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My Journey With Sickle Cell Disease SCD - Health - Nairaland

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My Journey With Sickle Cell Disease SCD by Mysine: 3:47pm On Oct 17, 2018
We are starting with what I will describe as the ‘Story of my life’. This story will be told using three fictional names to represent three real people. The reason is just to make an interesting read. The setting is real. The people were/are real. And the story is true.

Jabez’s mother gave birth to her first daughter Ruth, in Jos, Plateau State of Nigeria. Jos acronym (Jesus Our Savior) was the first choice destination of European and American missionaries and other professionals because of the temperate climate of the Plateau. Jos is also the headquarters of Sudan Interior Mission in Nigeria (SIM). It also situates reputable secondary schools founded by missionaries such as Hillcrest School, Baptist High School of the Southern Baptist Convention USA, St Murumba College of the Roman Catholic Church and St John’s College of the Anglican Dominion. Presently, there are also many reputable schools founded and managed by Nigerian individuals and educationist.

Ruth was born at the General Hospital Jos. The hospital was government owned but has many expatriate doctors. It was at the hospital that it was discovered that Ruth has the SCD. All the parents noticed was that she cried at lot and had tender joints, which swells and are painful when touched. The parents called it ‘aromolegun’ in Yoruba dialect which means ‘arthritis’ but direct literal translation means ‘disease that makes the bones painful’. Ruth also has yellow eyeballs that neighbors will describe as ‘yellow fever’ and will prescribe different types of ‘agbo’ (local herbs), which, should be cooked, and Ruth should sit in front of the steaming pot covered with blankets. The vapor, it was believed will cure her of the fever and the pains. She was also made to drink capfuls of the ‘agbo’ three times daily after meals.

However, after laboratory tests at the General Hospital in Jos during one of the many admissions Ruth had at the hospital, the ‘oyinbo’ doctor told Jabez’s mother that Ruth was suffering from SCD. And that Ruth inherited the disease from the parents. The doctor requested that he wanted to meet Ruth’s parents.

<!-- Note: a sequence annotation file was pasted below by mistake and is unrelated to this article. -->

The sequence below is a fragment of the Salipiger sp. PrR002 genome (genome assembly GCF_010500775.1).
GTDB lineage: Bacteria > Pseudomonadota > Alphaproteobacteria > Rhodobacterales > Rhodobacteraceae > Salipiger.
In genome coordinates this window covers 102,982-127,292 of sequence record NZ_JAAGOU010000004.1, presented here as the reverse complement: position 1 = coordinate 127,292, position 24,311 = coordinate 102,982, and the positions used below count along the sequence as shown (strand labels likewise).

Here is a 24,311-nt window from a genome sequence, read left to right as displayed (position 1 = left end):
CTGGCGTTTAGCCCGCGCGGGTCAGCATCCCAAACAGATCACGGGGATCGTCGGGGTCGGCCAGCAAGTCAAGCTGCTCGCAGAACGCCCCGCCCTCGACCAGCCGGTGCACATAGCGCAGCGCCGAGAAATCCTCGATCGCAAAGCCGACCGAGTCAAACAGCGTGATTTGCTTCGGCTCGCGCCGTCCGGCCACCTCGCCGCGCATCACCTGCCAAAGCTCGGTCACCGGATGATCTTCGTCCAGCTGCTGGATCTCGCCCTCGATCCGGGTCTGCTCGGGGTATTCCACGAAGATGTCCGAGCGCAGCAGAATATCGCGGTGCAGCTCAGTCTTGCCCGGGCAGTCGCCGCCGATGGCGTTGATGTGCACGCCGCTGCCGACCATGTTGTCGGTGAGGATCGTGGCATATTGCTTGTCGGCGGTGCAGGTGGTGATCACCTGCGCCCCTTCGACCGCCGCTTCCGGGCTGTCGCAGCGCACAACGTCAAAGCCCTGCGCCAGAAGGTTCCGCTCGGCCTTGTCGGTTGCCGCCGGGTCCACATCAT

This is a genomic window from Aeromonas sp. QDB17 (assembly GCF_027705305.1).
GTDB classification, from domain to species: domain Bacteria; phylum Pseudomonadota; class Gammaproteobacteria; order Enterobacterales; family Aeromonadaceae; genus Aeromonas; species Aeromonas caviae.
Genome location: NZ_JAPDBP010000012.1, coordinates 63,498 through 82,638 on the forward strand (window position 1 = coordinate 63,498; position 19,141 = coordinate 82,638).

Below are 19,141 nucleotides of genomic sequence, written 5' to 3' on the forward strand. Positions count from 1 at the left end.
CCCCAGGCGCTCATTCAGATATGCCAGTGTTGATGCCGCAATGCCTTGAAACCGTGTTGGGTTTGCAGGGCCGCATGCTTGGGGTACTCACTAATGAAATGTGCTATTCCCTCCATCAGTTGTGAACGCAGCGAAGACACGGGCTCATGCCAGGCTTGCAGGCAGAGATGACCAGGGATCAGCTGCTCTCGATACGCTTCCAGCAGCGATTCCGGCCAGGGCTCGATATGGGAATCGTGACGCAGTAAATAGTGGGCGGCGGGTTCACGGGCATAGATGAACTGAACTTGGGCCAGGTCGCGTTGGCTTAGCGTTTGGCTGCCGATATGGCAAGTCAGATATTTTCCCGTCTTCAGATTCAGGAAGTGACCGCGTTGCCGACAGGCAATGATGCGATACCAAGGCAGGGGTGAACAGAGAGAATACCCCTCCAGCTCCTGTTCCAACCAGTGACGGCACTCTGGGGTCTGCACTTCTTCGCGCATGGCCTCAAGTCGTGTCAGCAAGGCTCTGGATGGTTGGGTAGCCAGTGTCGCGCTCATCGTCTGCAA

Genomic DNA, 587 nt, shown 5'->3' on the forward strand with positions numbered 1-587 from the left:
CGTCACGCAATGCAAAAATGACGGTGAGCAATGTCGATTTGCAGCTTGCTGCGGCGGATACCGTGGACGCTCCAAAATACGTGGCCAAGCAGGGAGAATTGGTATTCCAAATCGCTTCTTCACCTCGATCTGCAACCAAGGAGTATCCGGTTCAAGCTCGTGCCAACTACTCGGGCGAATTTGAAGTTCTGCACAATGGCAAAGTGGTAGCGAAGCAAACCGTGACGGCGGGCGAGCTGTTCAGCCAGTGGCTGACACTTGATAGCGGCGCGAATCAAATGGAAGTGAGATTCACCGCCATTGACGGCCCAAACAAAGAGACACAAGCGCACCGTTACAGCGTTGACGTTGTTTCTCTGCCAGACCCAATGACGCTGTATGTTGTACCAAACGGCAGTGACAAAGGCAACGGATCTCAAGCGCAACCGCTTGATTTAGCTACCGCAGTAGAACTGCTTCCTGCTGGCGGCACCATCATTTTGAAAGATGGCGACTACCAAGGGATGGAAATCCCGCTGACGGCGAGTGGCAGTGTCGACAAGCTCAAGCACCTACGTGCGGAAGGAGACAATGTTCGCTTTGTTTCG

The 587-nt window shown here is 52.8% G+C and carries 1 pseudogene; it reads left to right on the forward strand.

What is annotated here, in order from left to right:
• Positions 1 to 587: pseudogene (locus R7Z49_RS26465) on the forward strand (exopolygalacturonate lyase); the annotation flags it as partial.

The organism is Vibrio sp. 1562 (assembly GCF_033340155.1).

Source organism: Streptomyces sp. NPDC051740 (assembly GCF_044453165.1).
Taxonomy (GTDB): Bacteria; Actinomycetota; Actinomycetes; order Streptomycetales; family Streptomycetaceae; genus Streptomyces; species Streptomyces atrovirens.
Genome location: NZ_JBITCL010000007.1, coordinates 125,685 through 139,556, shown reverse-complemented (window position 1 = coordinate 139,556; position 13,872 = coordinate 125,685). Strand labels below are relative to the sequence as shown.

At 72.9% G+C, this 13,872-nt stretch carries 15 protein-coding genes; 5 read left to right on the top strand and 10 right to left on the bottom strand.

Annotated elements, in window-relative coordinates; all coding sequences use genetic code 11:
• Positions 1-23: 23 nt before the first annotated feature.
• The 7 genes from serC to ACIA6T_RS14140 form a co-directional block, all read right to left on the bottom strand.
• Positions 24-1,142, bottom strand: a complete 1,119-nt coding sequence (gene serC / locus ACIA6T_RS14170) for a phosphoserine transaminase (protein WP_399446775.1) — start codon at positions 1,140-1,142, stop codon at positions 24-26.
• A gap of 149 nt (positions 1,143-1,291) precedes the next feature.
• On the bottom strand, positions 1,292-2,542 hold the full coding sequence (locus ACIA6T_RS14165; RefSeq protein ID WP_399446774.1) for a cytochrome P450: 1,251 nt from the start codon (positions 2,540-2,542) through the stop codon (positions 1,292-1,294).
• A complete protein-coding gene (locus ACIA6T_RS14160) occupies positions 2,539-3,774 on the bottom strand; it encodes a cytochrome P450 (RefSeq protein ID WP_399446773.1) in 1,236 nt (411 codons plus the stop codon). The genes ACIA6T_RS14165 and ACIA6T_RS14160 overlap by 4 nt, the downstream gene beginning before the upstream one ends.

When Ruth’s parents met the doctor, he explained that Ruth inherited SCD from the parents. Ruth’s father – Anthony protested. He was a healthy man and never got admitted into any hospital. The only illness he knew was malaria, which was treated by the dispenser at the Government Dispensary with bitter pills, called chloroquine. How then will the doctor say that Ruth inherited SCD from him and the mother? The doctor explained what genotype was and how it affects children born by parents who are carriers of the disease. He asked them to go to the lab and get tested. When the result came out, both parents were AS, AS.

Unknown to Ruth’s mother, the doctor had to a certain extent solved the issue of suspected promiscuity going on in Anthony’s mind. Tony as his friends referred him to had thought that Ruth was not his child. Though he has no reason to suspect his wife, he could not just come to terms with the fact that Ruth inherited a disease from him when he was a very healthy man. He did not accept this reality and this led to strains in his relationship with his wife that further led to complications that we will discuss very soon.

Concluding his advise to Ruth’s parents, the doctor advised them to limit the number of children they would have. This was to reduce the risk of having more children who will suffer from SCD. Observing the frown on Tony’s face, the doctor further said that it the decision to limit the number of their children will not affect their intimate relationship as they could avail themselves with the various family planning methods available at the hospital.

Unknowing to the doctor, he had touch a sore spot on Tony’s body. Shaking his head but with no words coming out of his mouth, Ruth’s father thought, ‘this white man must be mad’.

for more visit www.thessjourney.com

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